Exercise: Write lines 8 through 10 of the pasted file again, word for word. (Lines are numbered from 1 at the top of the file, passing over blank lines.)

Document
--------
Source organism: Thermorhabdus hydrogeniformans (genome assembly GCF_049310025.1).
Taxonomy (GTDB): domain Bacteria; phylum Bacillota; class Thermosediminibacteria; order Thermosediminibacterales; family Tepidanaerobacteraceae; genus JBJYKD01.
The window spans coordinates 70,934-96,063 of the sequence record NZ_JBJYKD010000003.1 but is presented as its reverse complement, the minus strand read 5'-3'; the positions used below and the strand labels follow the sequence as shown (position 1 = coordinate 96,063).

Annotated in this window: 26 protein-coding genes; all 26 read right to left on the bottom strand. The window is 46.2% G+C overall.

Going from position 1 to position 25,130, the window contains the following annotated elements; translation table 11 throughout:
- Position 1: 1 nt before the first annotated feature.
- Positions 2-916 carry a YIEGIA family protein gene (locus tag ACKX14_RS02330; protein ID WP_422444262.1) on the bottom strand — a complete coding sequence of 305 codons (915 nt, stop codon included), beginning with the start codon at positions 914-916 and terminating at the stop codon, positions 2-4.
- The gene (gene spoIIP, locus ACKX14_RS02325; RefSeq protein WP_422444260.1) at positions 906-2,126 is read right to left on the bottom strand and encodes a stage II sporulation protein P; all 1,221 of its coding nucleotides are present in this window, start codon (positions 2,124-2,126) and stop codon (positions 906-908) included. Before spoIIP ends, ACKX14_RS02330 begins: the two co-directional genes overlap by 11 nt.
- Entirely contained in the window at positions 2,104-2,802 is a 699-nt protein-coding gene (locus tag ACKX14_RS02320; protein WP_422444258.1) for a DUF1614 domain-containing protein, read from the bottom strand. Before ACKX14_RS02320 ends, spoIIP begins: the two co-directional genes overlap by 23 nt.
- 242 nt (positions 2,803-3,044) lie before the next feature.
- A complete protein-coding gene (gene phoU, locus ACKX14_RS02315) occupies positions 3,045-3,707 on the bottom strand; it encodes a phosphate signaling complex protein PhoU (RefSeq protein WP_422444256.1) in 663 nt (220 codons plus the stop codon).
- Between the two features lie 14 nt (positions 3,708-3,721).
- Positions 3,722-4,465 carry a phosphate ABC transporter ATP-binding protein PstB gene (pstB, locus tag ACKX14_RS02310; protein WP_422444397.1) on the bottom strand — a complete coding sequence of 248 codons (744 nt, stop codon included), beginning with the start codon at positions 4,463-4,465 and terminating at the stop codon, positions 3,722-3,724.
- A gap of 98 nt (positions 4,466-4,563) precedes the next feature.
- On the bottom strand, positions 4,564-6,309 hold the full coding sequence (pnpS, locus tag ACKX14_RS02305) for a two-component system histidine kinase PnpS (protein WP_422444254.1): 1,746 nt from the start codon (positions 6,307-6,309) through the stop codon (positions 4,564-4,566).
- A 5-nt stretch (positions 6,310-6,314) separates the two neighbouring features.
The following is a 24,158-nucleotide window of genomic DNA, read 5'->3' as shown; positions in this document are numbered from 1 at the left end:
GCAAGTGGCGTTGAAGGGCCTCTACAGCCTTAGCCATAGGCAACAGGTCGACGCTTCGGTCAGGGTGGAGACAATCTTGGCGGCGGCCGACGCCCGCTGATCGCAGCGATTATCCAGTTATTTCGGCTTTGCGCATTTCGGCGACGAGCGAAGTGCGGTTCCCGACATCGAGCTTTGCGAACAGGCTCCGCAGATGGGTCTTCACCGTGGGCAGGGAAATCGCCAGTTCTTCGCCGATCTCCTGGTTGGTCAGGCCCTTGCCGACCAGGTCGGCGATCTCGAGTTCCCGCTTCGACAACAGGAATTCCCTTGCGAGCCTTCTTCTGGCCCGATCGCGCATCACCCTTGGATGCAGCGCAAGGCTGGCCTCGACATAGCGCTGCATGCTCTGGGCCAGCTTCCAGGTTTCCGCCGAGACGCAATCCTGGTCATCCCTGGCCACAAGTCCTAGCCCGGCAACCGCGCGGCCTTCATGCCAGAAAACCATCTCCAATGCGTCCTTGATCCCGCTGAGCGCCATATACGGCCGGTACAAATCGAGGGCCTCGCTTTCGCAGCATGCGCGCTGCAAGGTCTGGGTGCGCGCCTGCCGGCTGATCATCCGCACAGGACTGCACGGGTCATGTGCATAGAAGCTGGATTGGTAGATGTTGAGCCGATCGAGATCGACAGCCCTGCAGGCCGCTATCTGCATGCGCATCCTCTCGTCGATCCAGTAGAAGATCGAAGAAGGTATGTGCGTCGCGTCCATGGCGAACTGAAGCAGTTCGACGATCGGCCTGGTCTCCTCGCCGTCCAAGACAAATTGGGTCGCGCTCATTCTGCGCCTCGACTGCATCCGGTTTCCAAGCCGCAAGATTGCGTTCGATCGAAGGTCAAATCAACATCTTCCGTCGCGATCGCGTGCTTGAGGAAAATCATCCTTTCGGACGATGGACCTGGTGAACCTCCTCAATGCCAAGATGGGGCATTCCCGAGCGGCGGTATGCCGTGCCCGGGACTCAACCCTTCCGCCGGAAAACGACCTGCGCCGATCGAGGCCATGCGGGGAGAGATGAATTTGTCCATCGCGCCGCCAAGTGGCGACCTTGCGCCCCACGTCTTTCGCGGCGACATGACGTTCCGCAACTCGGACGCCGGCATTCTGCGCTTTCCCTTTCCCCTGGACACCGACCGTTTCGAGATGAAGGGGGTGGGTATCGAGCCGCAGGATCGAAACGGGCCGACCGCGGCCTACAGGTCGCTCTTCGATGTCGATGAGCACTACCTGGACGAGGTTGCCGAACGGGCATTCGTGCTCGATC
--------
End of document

- The gene (gene spoIIP, locus ACKX14_RS02325; RefSeq protein WP_422444260.1) at positions 906-2,126 is read right to left on the bottom strand and encodes a stage II sporulation protein P; all 1,221 of its coding nucleotides are present in this window, start codon (positions 2,124-2,126) and stop codon (positions 906-908) included. Before spoIIP ends, ACKX14_RS02330 begins: the two co-directional genes overlap by 11 nt.
- Entirely contained in the window at positions 2,104-2,802 is a 699-nt protein-coding gene (locus tag ACKX14_RS02320; protein WP_422444258.1) for a DUF1614 domain-containing protein, read from the bottom strand. Before ACKX14_RS02320 ends, spoIIP begins: the two co-directional genes overlap by 23 nt.
- 242 nt (positions 2,803-3,044) lie before the next feature.